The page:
Will my application be affected if I break the 90-day rule?
Entering the United States on a temporary visa, such as a tourist or work visa, with the intention of doing either of the following is considered a “misrepresentation” of one’s purpose for coming to the United States:
– Marrying a U.S. citizen or green card holder to live permanently in the United States
– Applying for a marriage-based green card
The U.S. government considers both of the above actions as unlawful, and they’re likely to result in serious consequences, such as being placed in removal proceedings (deportation) or having one’s visa revoked (invalidated).
IMPORTANT: Please note that Boundless does not help anyone who expresses explicit intent to violate the terms of their temporary visa in order to apply for a marriage-based green card.
The situation is different, however, for those who arrived in the United States on a temporary visa — fully intending to return to their home country before their visa expired — but whose plans unexpectedly and legitimately changed while visiting the United States. Under such circumstances, they also decided to stay in the United States and apply for a marriage-based green card.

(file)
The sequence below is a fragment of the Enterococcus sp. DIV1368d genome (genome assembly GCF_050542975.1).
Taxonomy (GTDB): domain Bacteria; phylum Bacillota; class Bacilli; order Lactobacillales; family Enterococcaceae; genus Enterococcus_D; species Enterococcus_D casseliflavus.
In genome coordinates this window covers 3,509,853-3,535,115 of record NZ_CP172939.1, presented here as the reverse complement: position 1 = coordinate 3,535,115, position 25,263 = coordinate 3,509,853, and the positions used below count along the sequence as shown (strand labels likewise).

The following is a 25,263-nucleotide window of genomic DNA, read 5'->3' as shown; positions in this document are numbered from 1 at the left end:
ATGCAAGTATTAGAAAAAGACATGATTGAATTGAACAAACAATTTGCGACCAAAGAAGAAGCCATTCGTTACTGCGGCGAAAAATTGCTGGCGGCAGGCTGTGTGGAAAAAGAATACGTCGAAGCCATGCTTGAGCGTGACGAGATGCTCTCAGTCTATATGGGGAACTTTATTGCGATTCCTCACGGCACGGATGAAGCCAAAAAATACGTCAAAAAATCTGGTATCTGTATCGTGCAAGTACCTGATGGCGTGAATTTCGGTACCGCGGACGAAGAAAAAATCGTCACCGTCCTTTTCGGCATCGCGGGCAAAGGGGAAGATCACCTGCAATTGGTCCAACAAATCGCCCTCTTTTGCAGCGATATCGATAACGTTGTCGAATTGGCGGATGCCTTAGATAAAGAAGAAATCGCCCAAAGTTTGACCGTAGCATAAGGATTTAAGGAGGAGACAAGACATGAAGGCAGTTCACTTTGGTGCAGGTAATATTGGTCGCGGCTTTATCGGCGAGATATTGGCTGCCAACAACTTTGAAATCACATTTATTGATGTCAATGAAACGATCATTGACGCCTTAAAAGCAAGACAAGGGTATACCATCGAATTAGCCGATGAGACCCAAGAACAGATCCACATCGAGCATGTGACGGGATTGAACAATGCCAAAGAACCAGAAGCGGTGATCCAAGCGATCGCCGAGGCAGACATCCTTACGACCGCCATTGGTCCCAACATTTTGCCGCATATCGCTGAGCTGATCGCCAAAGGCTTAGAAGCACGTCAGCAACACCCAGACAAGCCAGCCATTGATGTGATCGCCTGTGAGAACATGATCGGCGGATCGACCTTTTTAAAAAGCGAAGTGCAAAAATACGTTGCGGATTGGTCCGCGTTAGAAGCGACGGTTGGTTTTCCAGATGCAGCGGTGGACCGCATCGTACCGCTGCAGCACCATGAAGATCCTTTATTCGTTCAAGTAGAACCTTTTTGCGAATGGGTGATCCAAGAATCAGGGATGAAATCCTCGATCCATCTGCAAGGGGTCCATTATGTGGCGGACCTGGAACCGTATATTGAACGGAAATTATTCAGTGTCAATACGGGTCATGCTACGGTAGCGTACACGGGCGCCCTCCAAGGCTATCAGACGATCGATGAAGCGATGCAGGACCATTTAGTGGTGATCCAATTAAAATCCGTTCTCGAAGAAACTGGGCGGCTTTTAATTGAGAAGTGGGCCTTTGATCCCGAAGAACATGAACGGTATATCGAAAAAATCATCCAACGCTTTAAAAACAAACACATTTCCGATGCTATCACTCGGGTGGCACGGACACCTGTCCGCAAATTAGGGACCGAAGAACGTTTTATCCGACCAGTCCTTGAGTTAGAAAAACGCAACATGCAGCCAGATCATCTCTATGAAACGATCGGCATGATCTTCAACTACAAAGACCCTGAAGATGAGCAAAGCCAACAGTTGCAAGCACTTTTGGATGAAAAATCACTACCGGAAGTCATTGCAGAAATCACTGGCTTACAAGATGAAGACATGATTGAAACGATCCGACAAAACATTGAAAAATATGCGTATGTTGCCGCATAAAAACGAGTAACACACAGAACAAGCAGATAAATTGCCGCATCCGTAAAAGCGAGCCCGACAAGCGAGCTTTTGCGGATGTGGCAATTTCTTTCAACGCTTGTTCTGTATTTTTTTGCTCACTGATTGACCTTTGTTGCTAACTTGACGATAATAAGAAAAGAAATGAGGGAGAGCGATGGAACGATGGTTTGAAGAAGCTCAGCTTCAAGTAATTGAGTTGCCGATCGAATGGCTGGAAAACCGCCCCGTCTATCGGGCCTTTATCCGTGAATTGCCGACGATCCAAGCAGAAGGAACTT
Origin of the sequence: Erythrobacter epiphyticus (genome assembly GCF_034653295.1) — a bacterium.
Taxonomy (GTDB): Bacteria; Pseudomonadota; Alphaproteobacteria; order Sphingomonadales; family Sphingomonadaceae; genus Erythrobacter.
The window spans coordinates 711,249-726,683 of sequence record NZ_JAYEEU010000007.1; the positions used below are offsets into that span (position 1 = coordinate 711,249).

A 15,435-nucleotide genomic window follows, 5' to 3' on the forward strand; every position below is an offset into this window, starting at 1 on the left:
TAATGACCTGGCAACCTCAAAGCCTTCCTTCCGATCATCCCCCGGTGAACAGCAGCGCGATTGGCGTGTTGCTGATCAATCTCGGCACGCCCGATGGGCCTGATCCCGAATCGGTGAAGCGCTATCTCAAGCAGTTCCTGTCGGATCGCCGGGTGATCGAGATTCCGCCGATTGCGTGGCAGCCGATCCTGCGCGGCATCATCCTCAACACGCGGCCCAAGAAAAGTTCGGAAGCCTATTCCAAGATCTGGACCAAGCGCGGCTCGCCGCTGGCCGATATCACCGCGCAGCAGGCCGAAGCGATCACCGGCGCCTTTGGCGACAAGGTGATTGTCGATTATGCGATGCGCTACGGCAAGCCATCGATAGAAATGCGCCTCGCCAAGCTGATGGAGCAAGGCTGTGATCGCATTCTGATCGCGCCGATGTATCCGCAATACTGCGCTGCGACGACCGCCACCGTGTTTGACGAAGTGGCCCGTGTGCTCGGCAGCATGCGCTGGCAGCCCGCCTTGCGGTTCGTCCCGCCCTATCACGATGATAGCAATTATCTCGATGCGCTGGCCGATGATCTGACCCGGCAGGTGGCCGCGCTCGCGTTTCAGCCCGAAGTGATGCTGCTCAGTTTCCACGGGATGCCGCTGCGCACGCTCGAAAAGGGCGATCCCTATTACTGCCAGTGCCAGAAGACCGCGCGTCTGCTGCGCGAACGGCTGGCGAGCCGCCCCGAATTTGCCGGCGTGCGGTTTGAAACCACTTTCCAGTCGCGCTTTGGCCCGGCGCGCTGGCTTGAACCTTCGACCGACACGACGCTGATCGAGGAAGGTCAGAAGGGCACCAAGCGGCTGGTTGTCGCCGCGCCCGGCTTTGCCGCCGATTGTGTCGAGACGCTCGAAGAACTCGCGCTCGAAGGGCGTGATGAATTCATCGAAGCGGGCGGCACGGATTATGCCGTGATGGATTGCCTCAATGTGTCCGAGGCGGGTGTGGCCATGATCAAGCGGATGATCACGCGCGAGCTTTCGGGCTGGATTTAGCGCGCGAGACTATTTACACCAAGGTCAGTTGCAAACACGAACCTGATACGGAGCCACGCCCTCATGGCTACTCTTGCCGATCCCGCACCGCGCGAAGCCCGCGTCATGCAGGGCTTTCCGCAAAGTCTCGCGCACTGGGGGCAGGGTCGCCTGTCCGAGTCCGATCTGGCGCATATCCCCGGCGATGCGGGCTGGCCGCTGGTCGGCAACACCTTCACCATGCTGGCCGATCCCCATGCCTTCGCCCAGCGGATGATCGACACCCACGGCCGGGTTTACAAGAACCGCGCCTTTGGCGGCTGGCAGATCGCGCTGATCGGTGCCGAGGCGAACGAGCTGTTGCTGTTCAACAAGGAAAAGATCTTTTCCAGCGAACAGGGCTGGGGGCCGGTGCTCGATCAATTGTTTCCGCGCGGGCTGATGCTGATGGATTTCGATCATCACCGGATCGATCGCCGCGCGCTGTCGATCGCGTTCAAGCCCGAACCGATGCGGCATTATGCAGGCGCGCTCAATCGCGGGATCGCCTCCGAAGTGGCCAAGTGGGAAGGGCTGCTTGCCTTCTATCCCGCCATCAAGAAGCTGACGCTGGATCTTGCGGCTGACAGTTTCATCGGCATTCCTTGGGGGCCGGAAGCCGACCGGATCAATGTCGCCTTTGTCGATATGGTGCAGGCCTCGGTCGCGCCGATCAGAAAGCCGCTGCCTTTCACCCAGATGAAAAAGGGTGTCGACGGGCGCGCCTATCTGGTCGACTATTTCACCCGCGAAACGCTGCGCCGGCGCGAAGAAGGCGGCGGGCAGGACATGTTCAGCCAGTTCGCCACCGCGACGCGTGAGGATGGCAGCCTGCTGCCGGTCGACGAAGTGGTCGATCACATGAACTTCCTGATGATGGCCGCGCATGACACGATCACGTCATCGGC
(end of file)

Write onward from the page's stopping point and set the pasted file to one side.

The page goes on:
It’s important for applicants in this situation to be aware of the “90-day rule.” Our detailed guide has more information about this rule.
I lost my EAD card, what should I do?
However, if an applicant is still waiting for the marriage-based green card interview to happen and they do not have their physical EAD, in general applicants must file a new Form I-765 with U.S. Citizenship and Immigration Services (USCIS) to replace the lost EAD card. There is no fee to do this while a Form I-485 (adjustment of status application) is still pending.
Once Form I-765 application is pending with USCIS for green card applicants, it will automatically extend their work authorization up to 180 days. For more information, please see here.
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